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Goodreads, my gateway drug to self-loathing

Published 16th July, 2019 in MRP Guest Blogger

My name is Alicia, and I’m a Goodreads-aholic. It’s been about thirty days since I last checked Goodreads.

I first started checking Goodreads a whole six months before my book was released. I created an author profile and as soon as If I Tell You was there, with its grey pre-cover art image, I claimed it as my own.

I watched as it was added to lists and to reader’s TBR piles with an equal mix of excitement and dread. Like going to the dentist for a scale and polish. I loathe the dentist but I do love that fresh-cleaned-teeth feel.

I checked in every day, it was my guilty pleasure. I added it to my list of favourite websites and I checked in on it the way you might if you were propagating seeds. And then it happened. A few months prior to release the first little yellow stars started to reveal themselves like fresh little sprouts. People had read my book. Okay so not everyone LOVED my book, but they LIKED my book. 

I was a Goodreads addict and the high it delivered was euphoric! Every morning I woke up anticipating that hit. How many stars would there be? What would the next reader have to say? Would they like it? Would they love it? And then it happened. 

My first 1 star rating.

Like any addict will tell you, the comedown can be a real bitch. 

I scrolled past the number of three star plus ratings as though they were invisible. All I saw was that one lonely star. This person had hated my book and naturally by extension, me. And as a self diagnosed chronic people pleaser—this was rough.

And then if that blow wasn’t enough, next came the zero star reviews. The DNFs (did not finish) the scathing comments and the vows to never read anything I ever write ever again.

And I’d been told on countless occasions by many people not to read the Goodreads reviews. Because Goodreads is for readers, not authors—it’s right there in the title. I had a stern talking to myself and promised I was going to leave Goodreads well alone.

But I was hooked. Instead of accepting that it was time for me to quit Goodreads cold turkey, I started checking it even more obsessively. I left the page open at all times and would refresh it at half hour intervals. Hanging for that next shot of euphoric five star rating. Someone, somewhere must be reading my book and loving it. I checked the “currently reading” lists and wondered what they were thinking.

To be clear—I have never even fantasied about contacting a reader or reviewer, but I will admit to wondering a whole lot about them.

But the ratings kept adding up (slowly) and still, out of the hundred or so ratings all I could see were the few solitary stars blinking back at me.

And I know that reading is subjective. I have friends who hated my favourite books. I was unable to finish a book that my friend claimed was the best book of the last fifty years. I went to the Goodreads pages for my favourite books and read all their shitty one star reviews and I told myself that they didn’t matter.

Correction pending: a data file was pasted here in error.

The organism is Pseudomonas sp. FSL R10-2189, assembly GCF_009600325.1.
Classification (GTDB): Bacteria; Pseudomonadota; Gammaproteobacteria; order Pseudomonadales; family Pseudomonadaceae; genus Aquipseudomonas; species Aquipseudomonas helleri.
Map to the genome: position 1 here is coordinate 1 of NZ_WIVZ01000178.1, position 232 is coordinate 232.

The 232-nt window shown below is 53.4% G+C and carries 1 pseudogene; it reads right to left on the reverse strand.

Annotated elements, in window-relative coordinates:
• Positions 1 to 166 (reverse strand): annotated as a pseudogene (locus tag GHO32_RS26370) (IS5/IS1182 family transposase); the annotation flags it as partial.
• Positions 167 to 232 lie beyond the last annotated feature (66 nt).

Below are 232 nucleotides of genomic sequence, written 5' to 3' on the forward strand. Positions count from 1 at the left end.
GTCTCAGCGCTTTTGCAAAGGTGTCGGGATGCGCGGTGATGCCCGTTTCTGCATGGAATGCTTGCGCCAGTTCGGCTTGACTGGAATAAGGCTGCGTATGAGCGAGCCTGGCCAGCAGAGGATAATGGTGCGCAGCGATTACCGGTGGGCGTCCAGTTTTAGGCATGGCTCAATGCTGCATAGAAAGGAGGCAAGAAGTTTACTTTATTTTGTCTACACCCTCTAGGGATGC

But they mattered. I couldn’t stop. Goodreads had its claws in deep and I was it’s willing victim. 

I felt rejected and crippled and like I couldn’t risk writing anything again in case people didn’t like it.  And then that made me feel like a fraud because I’d literally written a book celebrating bravery.

I knew that if I was going to get out of my own head, I needed to kick the habit. I blocked the Goodreads site on my phone and laptop. Not failsafe by any means, but it was a start. 

That first day was tough. Like really tough, and for someone who has battled other more traditional addiction in the past, I mean it wasn’t as hard, but there was a definite need there. I was thirsty for those stars, that validation and self flagellation I craved. But like most addictions, day by day it got easier until I thought I was handling it. Then after a week I fell off the wagon and checked. I was simultaneously defeated and buoyed. There were no new ratings good or bad. No one was rating my book at all! Which of course meant no one was reading it (which I know is not true but it’s hard trying to rationalise with a relapsed addict). 

So I quit again. And again… and again. And each time I quit for longer and when I inevitably relapsed, the impact was less and less and now I can even check it without breaking into a cold sweat. I started writing again and some days, even I think it’s not that bad.

I’m still a casual user. If Goodreads was booze I’d call myself a social Goodreads-er but like any addict, I’m only one bad day away from relapse so for now, I’ll keep the pages blocked just in case.

Alicia Tuckerman is a driving force for young LGBT voices within Australia. Raised in rural NSW before she left home at the age of sixteen, she accepted a position to study at the Hunter School of Performing Arts. Described as having an overactive imagination as a child, she recalls writing stories her entire life. Alicia attributes surviving her teenage years to the comfort, release and escape writing offered and she hopes to inspire the next generation of readers and writers to embrace their true passions. Alicia’s debut novel If I Tell You, explores the joys, triumphs and cruelties of modern day adolescence.

Read Alicia’s prior posts with us, ‘Sometimes Writers Don’t’ and ‘The Place I Began’.

We publish high-end literary fiction, crime and the best short stories currently being written in Australia.

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